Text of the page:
Berlin is a magnet for young, liberal, and creative people from all over Europe. It is the place to be if you love art, music, and culture, and it supports a full spectrum of different lifestyles, from traditional through alternative to unconventional.
Each neighborhood is a universe of its own, offering its dwellers a range of possibilities that best fit their life circumstances and needs. Keep this in mind as I introduce you to different yoga options around the center of the city and provide some interesting background behind them.
Berlin Mitte area
The most natural place for me to start with is Berlin Mitte, as this is where I live, work, and play. Berlin Mitte is a very hip place, and it is also very popular with the tourists for its cultural landmarks and shopping. There are many yoga options in Berlin Mitte, ranging from boutique yoga/fitness studios to American-style yoga studios.
BeCycle: based on the concept of fitness and healthy living, BeCycle offers power yoga and cycling classes for members. There is a healthy foods cafe, a pop-up store, and a mini co-working space that is a part of the complex, reflecting very smartly on the needs of the young creative professionals that seem to populate it every time I pass by (which is quite often).
Jivamukhti Yoga: is that famous and popular yoga style from New-York created by David Life and Sharon Gannon in mid 80’s. Famous, because some American celebrities have been told to practice it, and hence popular ever since. The practice consists of a fast-paced Vinyasa class, with music, chanting, and a mini lecture on how to live according to the yogic moral principles.
Spirit Yoga: envisioned to become a big German yoga franchise, it’s Hackisher Markt location certainly is a big success. I hear of yoga classes there as big as 30 people, which I can imagine to be true based on the really good location popular with upper middle class working women and well-to-do stay-at-home moms.
Berlin Prenzlauer Berg area
This location is close to my heart, since it is close to Mitte. Also called the “Pregnancy Hill” by some locals, it is popular with families and feature a lot of children’s products, and services. The Yoga studio selection here is rich and diverse, with options for pregnant women and parents that want to do yoga with their children.
Ashtanga Studio Berlin: is THE place for good traditional Ashtanga. Of course this is where I practice, but I have tried other options and settled for this one for a good reason. The owner, my teacher Andrea Lutz, is a student of Nancy Gilgoff— a very respected teacher of the method with more than 40 years of experience. The studio is often visited by other well-known teachers.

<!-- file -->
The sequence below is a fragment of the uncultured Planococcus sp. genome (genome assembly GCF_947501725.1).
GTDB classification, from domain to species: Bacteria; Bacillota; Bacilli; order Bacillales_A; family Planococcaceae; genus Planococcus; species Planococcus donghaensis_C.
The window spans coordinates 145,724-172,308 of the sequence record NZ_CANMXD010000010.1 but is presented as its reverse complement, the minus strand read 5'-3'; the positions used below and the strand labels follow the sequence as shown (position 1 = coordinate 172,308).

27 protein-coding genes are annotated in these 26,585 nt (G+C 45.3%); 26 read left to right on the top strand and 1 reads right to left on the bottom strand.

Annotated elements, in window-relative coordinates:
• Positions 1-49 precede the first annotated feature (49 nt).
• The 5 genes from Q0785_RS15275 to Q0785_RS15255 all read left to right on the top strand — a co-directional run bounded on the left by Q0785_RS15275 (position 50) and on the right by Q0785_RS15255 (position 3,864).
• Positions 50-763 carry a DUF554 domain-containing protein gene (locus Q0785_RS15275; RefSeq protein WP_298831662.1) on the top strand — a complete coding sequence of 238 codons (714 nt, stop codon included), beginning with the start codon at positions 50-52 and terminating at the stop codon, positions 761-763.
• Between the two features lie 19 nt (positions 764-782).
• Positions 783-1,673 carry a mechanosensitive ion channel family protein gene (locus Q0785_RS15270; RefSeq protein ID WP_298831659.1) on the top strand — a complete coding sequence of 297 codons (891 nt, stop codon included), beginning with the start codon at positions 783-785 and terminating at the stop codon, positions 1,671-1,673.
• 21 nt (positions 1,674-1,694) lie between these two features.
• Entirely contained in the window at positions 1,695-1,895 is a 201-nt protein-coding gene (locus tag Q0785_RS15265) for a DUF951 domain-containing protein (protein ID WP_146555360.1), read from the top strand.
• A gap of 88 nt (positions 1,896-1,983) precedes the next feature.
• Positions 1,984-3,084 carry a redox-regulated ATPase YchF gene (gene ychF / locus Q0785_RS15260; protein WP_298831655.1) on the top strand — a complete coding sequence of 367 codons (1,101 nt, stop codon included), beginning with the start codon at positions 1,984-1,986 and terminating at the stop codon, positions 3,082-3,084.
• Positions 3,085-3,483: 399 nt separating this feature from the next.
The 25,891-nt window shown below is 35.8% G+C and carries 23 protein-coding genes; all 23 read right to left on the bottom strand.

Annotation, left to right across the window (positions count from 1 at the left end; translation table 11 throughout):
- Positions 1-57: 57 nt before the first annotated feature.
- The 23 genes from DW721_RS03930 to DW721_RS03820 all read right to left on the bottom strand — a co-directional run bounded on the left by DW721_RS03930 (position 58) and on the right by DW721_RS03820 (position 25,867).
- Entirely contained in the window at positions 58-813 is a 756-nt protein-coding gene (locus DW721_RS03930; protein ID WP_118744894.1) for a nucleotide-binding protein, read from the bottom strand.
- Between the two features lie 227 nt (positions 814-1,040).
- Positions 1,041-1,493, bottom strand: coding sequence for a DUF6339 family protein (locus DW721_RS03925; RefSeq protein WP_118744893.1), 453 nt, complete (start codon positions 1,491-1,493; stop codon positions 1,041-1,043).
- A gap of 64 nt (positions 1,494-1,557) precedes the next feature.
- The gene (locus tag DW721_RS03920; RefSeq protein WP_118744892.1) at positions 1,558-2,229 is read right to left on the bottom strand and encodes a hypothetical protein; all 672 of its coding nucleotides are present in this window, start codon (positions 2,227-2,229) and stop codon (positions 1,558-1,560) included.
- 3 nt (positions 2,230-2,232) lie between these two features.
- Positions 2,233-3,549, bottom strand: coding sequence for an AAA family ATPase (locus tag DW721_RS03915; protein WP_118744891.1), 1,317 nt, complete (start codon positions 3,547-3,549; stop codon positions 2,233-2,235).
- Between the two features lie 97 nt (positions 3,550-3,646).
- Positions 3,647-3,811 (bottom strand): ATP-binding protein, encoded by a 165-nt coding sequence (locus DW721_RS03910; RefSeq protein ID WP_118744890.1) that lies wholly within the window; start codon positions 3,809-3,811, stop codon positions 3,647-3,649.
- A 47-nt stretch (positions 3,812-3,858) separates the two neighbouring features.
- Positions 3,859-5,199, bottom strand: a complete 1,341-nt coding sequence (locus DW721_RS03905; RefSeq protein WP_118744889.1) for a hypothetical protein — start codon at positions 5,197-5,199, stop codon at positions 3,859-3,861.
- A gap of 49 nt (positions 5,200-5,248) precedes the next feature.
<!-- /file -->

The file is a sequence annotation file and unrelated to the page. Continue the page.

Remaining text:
The rest of the studios in this area I will mention briefly, because there are just so many. Two new-age type yoga studios with creative approaches to co-sharing space, classes, and ideas are Your Space and Yoga4All. Both have a similar feel to them and are connected by friendships.
Lovers of traditional hatha yoga will feel at home at Yoga & Ayurveda im Sonne & Mond. Those who would like to get a lot of attention in the small groups under the scrupulous supervision of an Iyengar yoga teacher should check out Yoga Klub Berlin.
Yogis who love Vinyasa Flow styles have a variety of options, with almost every studio offering something of this type. For a down-to-earth, easy-going kind of flow head to the Yoga Circle.
Berlin Kreuzberg area
Berlin Kreuzberg has been initially populated by people from diverse backgrounds, many of whom were of Middle-Eastern/Turkish origins. Given its proximity to the center and affordability in the past, at one point Kreuzberg attracted a lot of artists and musicians. It is still a very colorful and cool place, but many of the original inhabitants are constantly being pushed out by the people who can pay increasingly higher rents.
The amouny yoga options here is immense, and I’m sure there are many nice studios to consider. Since it is a little a bit off my grid, I can speak from experience about the following yoga centers.
Yoga Raum Berlin: a few times that I had the pleasure to visit, I was impressed by the feeling of community at the studio. This was also one of the first yoga studios to offer AcroYoga classes and workshops. The owner originally studied the Anusara yoga system, but with time developed his own approach that he calls Element Yoga.
Yellow Yoga: is the kind of yoga studio that supposedly makes you feel good. A friend of mine described her experience there by emphasizing the atmosphere of openness, acceptance, and non-competitiveness. On top of that, you pay based on how much you can afford to spend.
English Yoga Berlin: this is more of a community space for expats with very affordable prices and a great yoga blog. It is a very small, humble place, and this is precisely why I find value in it.